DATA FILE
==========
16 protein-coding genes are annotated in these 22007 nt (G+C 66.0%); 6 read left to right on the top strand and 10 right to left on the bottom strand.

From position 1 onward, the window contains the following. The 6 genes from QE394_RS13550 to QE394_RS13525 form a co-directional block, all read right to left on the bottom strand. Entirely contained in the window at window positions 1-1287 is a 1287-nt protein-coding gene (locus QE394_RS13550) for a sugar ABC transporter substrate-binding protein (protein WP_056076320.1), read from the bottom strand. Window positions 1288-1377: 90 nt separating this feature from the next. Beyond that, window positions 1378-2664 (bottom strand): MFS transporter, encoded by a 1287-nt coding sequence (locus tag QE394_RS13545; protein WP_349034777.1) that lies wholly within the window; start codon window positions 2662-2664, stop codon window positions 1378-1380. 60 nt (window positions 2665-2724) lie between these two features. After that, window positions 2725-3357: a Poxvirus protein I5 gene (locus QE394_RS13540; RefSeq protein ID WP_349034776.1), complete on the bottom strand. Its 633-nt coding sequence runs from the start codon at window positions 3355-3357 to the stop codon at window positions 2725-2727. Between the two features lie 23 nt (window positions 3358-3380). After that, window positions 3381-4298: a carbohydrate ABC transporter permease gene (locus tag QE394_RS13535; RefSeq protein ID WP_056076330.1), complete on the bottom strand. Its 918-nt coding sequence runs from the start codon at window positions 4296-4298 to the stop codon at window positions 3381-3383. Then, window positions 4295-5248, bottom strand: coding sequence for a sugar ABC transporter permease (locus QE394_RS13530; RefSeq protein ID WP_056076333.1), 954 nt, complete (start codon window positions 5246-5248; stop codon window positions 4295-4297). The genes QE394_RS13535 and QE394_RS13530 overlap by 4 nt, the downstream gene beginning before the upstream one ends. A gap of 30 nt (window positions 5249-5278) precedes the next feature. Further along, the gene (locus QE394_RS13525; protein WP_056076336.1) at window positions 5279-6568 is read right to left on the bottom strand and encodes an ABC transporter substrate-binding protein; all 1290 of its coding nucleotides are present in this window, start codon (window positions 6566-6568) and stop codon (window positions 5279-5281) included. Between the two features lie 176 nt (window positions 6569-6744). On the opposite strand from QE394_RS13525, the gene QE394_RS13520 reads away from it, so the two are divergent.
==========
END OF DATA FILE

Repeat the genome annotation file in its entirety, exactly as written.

16 protein-coding genes are annotated in these 22007 nt (G+C 66.0%); 6 read left to right on the top strand and 10 right to left on the bottom strand.

From position 1 onward, the window contains the following. The 6 genes from QE394_RS13550 to QE394_RS13525 form a co-directional block, all read right to left on the bottom strand. Entirely contained in the window at window positions 1-1287 is a 1287-nt protein-coding gene (locus QE394_RS13550) for a sugar ABC transporter substrate-binding protein (protein WP_056076320.1), read from the bottom strand. Window positions 1288-1377: 90 nt separating this feature from the next. Beyond that, window positions 1378-2664 (bottom strand): MFS transporter, encoded by a 1287-nt coding sequence (locus tag QE394_RS13545; protein WP_349034777.1) that lies wholly within the window; start codon window positions 2662-2664, stop codon window positions 1378-1380. 60 nt (window positions 2665-2724) lie between these two features. After that, window positions 2725-3357: a Poxvirus protein I5 gene (locus QE394_RS13540; RefSeq protein ID WP_349034776.1), complete on the bottom strand. Its 633-nt coding sequence runs from the start codon at window positions 3355-3357 to the stop codon at window positions 2725-2727. Between the two features lie 23 nt (window positions 3358-3380). After that, window positions 3381-4298: a carbohydrate ABC transporter permease gene (locus tag QE394_RS13535; RefSeq protein ID WP_056076330.1), complete on the bottom strand. Its 918-nt coding sequence runs from the start codon at window positions 4296-4298 to the stop codon at window positions 3381-3383. Then, window positions 4295-5248, bottom strand: coding sequence for a sugar ABC transporter permease (locus QE394_RS13530; RefSeq protein ID WP_056076333.1), 954 nt, complete (start codon window positions 5246-5248; stop codon window positions 4295-4297). The genes QE394_RS13535 and QE394_RS13530 overlap by 4 nt, the downstream gene beginning before the upstream one ends. A gap of 30 nt (window positions 5249-5278) precedes the next feature. Further along, the gene (locus QE394_RS13525; protein WP_056076336.1) at window positions 5279-6568 is read right to left on the bottom strand and encodes an ABC transporter substrate-binding protein; all 1290 of its coding nucleotides are present in this window, start codon (window positions 6566-6568) and stop codon (window positions 5279-5281) included. Between the two features lie 176 nt (window positions 6569-6744). On the opposite strand from QE394_RS13525, the gene QE394_RS13520 reads away from it, so the two are divergent.